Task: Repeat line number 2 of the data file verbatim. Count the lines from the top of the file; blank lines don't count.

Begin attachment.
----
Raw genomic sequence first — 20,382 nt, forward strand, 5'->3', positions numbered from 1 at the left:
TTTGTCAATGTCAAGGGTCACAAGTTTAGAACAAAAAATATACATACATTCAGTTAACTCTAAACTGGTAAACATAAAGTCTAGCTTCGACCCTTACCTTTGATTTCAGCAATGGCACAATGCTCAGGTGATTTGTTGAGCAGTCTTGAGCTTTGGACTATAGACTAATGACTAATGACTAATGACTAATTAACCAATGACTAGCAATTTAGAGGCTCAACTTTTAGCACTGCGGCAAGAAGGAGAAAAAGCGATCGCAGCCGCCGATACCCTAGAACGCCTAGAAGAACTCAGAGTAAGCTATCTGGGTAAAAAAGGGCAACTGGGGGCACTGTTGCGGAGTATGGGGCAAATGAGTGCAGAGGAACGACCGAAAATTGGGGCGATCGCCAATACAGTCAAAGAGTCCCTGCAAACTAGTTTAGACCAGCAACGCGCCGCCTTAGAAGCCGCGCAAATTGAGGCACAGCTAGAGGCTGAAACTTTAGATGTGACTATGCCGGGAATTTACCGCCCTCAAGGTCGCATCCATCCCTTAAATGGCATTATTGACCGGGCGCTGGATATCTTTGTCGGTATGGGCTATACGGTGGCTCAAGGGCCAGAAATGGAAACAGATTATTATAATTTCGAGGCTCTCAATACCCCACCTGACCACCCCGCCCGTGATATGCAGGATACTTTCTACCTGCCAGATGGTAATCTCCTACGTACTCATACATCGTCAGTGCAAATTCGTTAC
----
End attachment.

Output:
TTTGTCAATGTCAAGGGTCACAAGTTTAGAACAAAAAATATACATACATTCAGTTAACTCTAAACTGGTAAACATAAAGTCTAGCTTCGACCCTTACCTTTGATTTCAGCAATGGCACAATGCTCAGGTGATTTGTTGAGCAGTCTTGAGCTTTGGACTATAGACTAATGACTAATGACTAATGACTAATTAACCAATGACTAGCAATTTAGAGGCTCAACTTTTAGCACTGCGGCAAGAAGGAGAAAAAGCGATCGCAGCCGCCGATACCCTAGAACGCCTAGAAGAACTCAGAGTAAGCTATCTGGGTAAAAAAGGGCAACTGGGGGCACTGTTGCGGAGTATGGGGCAAATGAGTGCAGAGGAACGACCGAAAATTGGGGCGATCGCCAATACAGTCAAAGAGTCCCTGCAAACTAGTTTAGACCAGCAACGCGCCGCCTTAGAAGCCGCGCAAATTGAGGCACAGCTAGAGGCTGAAACTTTAGATGTGACTATGCCGGGAATTTACCGCCCTCAAGGTCGCATCCATCCCTTAAATGGCATTATTGACCGGGCGCTGGATATCTTTGTCGGTATGGGCTATACGGTGGCTCAAGGGCCAGAAATGGAAACAGATTATTATAATTTCGAGGCTCTCAATACCCCACCTGACCACCCCGCCCGTGATATGCAGGATACTTTCTACCTGCCAGATGGTAATCTCCTACGTACTCATACATCGTCAGTGCAAATTCGTTAC